Get Out Front Leadership

Leadership.jpeg

Thought this was a good photo of leadership.

I’ve seen other depictions of this such as when the commanding officer leads the charge of his advancing troops versus the other guy yelling orders from way behind the front lines. 

Here the idea of the leader is of being one with his people and helping pull his own weight!

Much more inspiring and effective than “the boss” who is yelling/barking orders at the others from on top the mound of work that the others are trying to move forward, and he is just adding to the weight of the load being pulled.

To really understand the mission or business, the leader has got to get out of his/her ivory tower perch and see things up close and personal on the front lines. 

You can’t really know the enemy you’re fighting or the hill your trying to take if you never even seen it firsthand. 

Leaders aren’t above the job or over the staff, they are effective when they are part of the solution (and not part of the problem) with the people that they are attempting to successfully lead. 😉

(Source Photo of Comic: Andy Blumenthal)

Return Of The Hare Krishna

Hare Krisna 1 Hare Krisna 2
I hadn’t heard the rhythmic chanting of the Hare Krishna since my days in New York City probably 20 plus years ago. 



Today, we see them on the streets of downtown Silver Spring, MD singing their Hindu mantra…again and again. 



The boys sitting on the rent-a-bikes are banging the drums to the chanting across from them. 



As they chant, they implore people to take their literature and chant along with them. 



Whether you see them as a cult or just practitioners of another faith…these people seem mesmerized by their own chanting “meditation”, which was a steady beat but also had no meaning whatsoever to me.



As a kid, we were told and would steer clear of anything that smelled of Hare Krishna, Jews for Jesus, or others trying to pluck away at the souls of our youth.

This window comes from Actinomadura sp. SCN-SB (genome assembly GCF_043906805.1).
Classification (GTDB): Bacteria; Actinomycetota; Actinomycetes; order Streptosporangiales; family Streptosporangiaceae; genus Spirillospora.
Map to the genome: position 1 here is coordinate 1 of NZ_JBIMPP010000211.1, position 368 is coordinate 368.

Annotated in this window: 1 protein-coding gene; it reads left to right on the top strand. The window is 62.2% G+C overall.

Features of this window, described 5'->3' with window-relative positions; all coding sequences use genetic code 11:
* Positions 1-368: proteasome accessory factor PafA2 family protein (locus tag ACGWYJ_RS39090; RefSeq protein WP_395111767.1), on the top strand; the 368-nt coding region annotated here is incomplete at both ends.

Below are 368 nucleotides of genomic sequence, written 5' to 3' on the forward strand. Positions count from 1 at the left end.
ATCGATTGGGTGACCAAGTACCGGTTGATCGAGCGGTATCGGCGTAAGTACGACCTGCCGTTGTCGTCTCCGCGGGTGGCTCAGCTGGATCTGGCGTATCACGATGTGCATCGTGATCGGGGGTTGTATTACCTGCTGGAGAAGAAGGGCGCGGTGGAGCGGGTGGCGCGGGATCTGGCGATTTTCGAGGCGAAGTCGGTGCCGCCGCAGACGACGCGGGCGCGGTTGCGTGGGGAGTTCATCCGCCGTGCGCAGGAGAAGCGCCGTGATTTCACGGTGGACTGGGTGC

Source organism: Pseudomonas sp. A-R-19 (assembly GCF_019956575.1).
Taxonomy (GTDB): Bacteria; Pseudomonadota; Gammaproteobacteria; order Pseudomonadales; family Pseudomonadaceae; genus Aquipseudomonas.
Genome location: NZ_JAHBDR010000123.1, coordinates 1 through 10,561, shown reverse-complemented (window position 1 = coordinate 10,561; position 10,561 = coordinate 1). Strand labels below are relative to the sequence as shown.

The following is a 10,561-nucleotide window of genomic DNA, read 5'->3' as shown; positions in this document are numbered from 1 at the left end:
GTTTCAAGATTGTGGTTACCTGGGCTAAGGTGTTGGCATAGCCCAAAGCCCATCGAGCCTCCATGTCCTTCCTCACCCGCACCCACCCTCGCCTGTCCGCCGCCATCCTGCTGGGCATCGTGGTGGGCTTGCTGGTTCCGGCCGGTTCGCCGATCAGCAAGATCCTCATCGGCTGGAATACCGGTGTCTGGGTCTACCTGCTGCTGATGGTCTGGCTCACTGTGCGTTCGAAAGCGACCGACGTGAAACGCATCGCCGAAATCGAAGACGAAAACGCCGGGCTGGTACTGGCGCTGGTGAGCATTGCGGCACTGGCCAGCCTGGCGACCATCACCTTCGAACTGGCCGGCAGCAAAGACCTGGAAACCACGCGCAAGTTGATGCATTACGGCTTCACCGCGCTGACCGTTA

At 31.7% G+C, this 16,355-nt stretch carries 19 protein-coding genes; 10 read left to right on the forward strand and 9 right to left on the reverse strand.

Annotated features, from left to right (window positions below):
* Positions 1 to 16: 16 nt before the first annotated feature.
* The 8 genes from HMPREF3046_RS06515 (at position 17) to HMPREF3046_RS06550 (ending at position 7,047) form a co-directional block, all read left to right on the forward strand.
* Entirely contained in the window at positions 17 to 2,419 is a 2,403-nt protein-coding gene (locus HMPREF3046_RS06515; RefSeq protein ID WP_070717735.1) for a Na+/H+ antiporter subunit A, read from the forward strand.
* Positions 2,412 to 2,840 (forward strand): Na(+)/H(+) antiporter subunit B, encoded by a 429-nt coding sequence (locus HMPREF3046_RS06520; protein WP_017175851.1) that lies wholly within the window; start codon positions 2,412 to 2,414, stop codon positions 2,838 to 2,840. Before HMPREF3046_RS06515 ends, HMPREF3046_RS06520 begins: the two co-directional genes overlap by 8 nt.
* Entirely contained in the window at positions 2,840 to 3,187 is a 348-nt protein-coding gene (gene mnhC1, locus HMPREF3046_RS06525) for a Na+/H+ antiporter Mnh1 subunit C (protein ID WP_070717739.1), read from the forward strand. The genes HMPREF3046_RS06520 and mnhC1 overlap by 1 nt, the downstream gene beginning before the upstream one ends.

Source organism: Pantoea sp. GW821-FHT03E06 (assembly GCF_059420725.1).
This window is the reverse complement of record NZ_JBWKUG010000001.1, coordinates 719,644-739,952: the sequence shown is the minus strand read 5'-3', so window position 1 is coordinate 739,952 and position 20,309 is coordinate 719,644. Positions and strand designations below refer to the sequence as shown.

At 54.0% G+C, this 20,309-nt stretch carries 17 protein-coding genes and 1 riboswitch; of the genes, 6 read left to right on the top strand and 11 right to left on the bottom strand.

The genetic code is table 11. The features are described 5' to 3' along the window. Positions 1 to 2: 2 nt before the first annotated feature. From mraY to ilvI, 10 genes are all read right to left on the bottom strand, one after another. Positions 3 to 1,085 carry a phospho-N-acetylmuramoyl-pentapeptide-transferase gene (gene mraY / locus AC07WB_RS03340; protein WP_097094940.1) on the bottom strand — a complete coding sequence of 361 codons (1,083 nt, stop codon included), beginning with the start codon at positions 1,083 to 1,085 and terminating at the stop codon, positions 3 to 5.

While Jews have wonderful people like Chabad who try to bring Jews closer to Judaism, we really don’t proselytize others…it’s not our belief and is more of a live and let live attitude for all. 



I never quite understood why some feel literally a mission or compulsion to convert others to their beliefs, instead of practicing what they believe themselves, being devout and good people, and letting their actions speak for themselves and inspire others, if truly deserving.



There really is no need to stand on street corners with megaphones or at the auto-da-fe stroking flames of burning flesh to get others to your way of thinking.


In my opinion, honest belief and genuine faith is not gotten through yelling the loudest, standing the longest, or even threatening or menacing others. 



Be sincere and good, and let your actions speak for themselves. 😉



(Source Photos: Andy Blumenthal)

Reach Out To Lead

Shake On It
The New York Times today had an editorial called “Our Unrealistic Hopes for Presidents.”



In this piece, Brendan Nyhan lowers the bar on all leadership, and most importantly on the President of the United States. 



He advocates for us to “give up on the idea of a leader who will magically bring consensus and unity to our politics.”



While I agree that there is no “magic” in leadership or politics, it is precisely a leader’s job to see to the vetting of ideas, compromise and consensus, and a way forward for the people, organization, and/or nation.



The leader, especially the president, establishes the vision, motivates and inspires, so that we are elevated from being focused on our own selfish motives  to being “One nation under G-d with liberty and justice for all.” (Pledge of Allegiance)